“I think I’m probably the only book dealer in the world that owns two used book shops in a college town, six blocks apart,” Ray Walsh recently told ELi. “We like being able to provide the community interesting and unusual items – quality material to read and collect.”
Walsh, the 70-year-old owner of East Lansing’s Curious Book Shop and Archives Book Shop, is well known around town. In a recent interview with ELi, he noted that, just as his own preferred genres have varied over the years, so do the ‘hot items’ that sell at his main store, Curious Book Shop, on a daily basis.
Walsh attributes part of his stores’ success to luck, knowledge, and having a variety of items.
“If we don’t sell paperbacks one day, we might sell magazines the next day or comic books,” he says. “We never know what might sell, which is part of the fun. And part of the problem.”
Today, Walsh and the people he employs face a much larger problem: the closure due to the COVID-19 public health emergency.
On Friday, Governor Gretchen Whitmer announced shops like Walsh’s could start providing curbside pick-up to customers. But for a business that usually operates by letting customers browse indoors, this won’t make things much easier.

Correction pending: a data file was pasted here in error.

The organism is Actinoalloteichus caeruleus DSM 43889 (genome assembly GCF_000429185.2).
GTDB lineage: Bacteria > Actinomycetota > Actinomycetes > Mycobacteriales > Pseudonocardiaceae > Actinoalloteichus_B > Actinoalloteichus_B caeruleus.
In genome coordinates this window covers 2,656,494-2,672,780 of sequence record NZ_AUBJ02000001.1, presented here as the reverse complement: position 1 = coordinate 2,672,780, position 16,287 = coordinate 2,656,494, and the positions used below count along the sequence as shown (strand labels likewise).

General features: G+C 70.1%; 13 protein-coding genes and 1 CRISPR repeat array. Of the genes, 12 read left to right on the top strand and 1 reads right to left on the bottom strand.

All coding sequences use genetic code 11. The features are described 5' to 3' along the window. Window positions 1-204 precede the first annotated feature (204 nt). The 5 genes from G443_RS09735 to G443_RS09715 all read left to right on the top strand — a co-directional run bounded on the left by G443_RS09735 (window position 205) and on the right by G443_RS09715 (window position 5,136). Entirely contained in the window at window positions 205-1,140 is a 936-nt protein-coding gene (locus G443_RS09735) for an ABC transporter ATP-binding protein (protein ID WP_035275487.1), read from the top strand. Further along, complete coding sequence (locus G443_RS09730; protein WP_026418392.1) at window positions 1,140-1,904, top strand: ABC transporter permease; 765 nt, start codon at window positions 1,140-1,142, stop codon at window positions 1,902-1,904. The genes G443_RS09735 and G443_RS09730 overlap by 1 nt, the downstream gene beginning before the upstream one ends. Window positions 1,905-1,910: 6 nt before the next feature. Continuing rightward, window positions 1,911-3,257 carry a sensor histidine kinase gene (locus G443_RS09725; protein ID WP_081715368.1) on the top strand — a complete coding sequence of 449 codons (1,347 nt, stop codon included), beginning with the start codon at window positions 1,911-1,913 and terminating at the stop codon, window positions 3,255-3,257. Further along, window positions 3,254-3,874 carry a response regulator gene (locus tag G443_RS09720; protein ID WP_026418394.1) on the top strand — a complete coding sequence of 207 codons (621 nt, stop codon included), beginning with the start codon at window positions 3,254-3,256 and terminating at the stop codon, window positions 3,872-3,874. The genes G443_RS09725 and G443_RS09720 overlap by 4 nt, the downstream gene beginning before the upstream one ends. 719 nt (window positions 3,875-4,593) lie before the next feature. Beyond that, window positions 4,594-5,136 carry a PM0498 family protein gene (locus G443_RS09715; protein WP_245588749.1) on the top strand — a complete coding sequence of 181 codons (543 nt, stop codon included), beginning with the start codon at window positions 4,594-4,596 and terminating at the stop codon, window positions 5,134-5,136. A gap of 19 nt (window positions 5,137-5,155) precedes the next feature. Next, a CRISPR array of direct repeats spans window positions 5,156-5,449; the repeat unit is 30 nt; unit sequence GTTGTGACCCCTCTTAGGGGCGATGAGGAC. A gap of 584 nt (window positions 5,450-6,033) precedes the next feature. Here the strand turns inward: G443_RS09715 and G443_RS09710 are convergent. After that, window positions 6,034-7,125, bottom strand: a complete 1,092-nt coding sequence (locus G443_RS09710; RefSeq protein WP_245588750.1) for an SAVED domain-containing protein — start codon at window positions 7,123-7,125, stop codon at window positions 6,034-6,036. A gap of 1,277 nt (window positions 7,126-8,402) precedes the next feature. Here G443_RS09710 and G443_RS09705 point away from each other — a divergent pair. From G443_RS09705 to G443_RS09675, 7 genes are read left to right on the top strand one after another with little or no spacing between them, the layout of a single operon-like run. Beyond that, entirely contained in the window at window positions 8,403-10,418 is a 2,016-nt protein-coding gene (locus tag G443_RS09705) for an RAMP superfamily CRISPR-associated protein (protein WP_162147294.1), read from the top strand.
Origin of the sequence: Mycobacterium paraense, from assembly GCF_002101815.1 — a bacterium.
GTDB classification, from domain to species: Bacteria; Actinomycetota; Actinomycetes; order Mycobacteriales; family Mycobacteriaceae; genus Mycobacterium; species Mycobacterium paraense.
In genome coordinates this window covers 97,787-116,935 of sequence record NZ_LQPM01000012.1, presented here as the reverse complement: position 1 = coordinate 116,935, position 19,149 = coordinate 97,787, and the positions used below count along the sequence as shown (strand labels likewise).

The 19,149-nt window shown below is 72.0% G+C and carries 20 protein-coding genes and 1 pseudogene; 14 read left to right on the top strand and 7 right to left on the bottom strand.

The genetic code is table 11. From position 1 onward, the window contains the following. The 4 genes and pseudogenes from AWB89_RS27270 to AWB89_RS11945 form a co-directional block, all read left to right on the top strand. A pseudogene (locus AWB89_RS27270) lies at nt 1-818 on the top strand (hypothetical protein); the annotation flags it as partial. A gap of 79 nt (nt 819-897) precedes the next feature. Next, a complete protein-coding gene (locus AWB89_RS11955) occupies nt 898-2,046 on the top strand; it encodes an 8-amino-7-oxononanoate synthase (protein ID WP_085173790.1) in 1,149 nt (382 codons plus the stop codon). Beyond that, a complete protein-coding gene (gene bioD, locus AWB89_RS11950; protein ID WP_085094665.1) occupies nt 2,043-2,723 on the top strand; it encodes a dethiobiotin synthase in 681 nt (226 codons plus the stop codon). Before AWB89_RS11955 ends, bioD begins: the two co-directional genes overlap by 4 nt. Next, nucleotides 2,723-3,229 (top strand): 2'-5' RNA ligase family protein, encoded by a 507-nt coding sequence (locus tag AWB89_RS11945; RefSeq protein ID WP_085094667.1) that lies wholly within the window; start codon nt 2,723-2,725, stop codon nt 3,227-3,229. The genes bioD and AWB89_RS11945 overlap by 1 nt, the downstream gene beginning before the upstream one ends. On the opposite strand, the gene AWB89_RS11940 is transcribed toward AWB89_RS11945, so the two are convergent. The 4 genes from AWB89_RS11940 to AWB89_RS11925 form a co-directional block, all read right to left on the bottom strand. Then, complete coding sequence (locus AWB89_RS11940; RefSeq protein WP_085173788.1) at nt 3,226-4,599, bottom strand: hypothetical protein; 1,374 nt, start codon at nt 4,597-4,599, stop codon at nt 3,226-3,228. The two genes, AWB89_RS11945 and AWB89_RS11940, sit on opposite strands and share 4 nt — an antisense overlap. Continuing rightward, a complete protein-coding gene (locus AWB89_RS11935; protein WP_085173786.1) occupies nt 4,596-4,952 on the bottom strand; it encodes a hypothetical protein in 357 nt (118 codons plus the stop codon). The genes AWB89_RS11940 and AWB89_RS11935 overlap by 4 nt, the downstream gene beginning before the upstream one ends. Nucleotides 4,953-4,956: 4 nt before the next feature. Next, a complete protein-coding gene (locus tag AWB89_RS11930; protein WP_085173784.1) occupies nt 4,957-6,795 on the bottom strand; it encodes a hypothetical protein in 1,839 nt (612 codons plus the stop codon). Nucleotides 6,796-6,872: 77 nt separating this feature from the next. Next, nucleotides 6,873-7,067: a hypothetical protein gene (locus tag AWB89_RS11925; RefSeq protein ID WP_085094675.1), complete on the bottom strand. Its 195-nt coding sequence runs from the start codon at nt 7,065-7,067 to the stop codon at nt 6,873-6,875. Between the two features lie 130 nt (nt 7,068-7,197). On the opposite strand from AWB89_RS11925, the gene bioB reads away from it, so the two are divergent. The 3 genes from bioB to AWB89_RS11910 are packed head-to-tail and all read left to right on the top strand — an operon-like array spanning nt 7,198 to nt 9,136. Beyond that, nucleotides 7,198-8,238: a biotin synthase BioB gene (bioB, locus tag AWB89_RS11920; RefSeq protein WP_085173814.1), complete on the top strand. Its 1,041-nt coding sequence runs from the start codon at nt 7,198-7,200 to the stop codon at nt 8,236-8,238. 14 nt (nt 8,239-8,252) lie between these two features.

Following recommendations from employees and his store manager, Walsh has now created a GoFundMe campaign. At the time of publication, patrons have already donated over $14,000 towards the $100,000 goal.
Curious Book Shop is offering anyone who donates $10 or more to email them with their requests, screenshot of donation, and billing address to receive a mysterious gift, picked by the staff.
The shop, which Walsh estimates is 90 percent reliant on foot traffic, does have inventory listed online on Etsy, Amazon and Ebay, and this unexpected time-off has given employees the ability to go through inventory in storage, list items and pull books for donations to GoFundMe patrons.
People miss the books, and Walsh misses the people.
For a brick and mortar that largely relies on foot traffic it’s the personal connections Walsh really misses – the undergraduates, the grad students, the parents, the alum.
“It’s a strange situation, and a pretty strained situation for us to be in,” Walsh said. “We’re used to people coming in, we’re used to personal contact.”